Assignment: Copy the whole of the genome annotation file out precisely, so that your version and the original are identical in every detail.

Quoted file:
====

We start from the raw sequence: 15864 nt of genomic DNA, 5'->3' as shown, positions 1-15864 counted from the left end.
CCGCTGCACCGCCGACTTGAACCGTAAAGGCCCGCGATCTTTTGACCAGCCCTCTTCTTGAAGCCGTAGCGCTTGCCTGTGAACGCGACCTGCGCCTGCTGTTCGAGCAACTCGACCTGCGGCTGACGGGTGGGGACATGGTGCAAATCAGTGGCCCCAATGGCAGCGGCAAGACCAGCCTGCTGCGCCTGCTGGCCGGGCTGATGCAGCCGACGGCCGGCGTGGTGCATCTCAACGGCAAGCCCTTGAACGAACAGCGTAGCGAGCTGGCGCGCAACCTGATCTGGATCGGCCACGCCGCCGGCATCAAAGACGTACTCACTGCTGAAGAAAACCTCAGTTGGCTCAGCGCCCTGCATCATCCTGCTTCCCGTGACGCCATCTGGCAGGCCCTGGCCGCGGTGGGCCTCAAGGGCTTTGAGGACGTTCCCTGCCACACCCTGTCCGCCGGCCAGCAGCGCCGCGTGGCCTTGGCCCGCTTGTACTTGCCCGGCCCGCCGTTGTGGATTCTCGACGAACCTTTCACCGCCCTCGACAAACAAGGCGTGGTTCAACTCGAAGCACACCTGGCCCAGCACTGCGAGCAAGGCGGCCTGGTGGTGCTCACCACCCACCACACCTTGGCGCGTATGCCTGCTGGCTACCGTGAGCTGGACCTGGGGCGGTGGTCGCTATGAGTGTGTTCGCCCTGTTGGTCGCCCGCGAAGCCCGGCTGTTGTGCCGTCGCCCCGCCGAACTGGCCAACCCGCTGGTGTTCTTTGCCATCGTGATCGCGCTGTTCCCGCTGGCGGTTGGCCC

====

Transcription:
We start from the raw sequence: 15864 nt of genomic DNA, 5'->3' as shown, positions 1-15864 counted from the left end.
CCGCTGCACCGCCGACTTGAACCGTAAAGGCCCGCGATCTTTTGACCAGCCCTCTTCTTGAAGCCGTAGCGCTTGCCTGTGAACGCGACCTGCGCCTGCTGTTCGAGCAACTCGACCTGCGGCTGACGGGTGGGGACATGGTGCAAATCAGTGGCCCCAATGGCAGCGGCAAGACCAGCCTGCTGCGCCTGCTGGCCGGGCTGATGCAGCCGACGGCCGGCGTGGTGCATCTCAACGGCAAGCCCTTGAACGAACAGCGTAGCGAGCTGGCGCGCAACCTGATCTGGATCGGCCACGCCGCCGGCATCAAAGACGTACTCACTGCTGAAGAAAACCTCAGTTGGCTCAGCGCCCTGCATCATCCTGCTTCCCGTGACGCCATCTGGCAGGCCCTGGCCGCGGTGGGCCTCAAGGGCTTTGAGGACGTTCCCTGCCACACCCTGTCCGCCGGCCAGCAGCGCCGCGTGGCCTTGGCCCGCTTGTACTTGCCCGGCCCGCCGTTGTGGATTCTCGACGAACCTTTCACCGCCCTCGACAAACAAGGCGTGGTTCAACTCGAAGCACACCTGGCCCAGCACTGCGAGCAAGGCGGCCTGGTGGTGCTCACCACCCACCACACCTTGGCGCGTATGCCTGCTGGCTACCGTGAGCTGGACCTGGGGCGGTGGTCGCTATGAGTGTGTTCGCCCTGTTGGTCGCCCGCGAAGCCCGGCTGTTGTGCCGTCGCCCCGCCGAACTGGCCAACCCGCTGGTGTTCTTTGCCATCGTGATCGCGCTGTTCCCGCTGGCGGTTGGCCC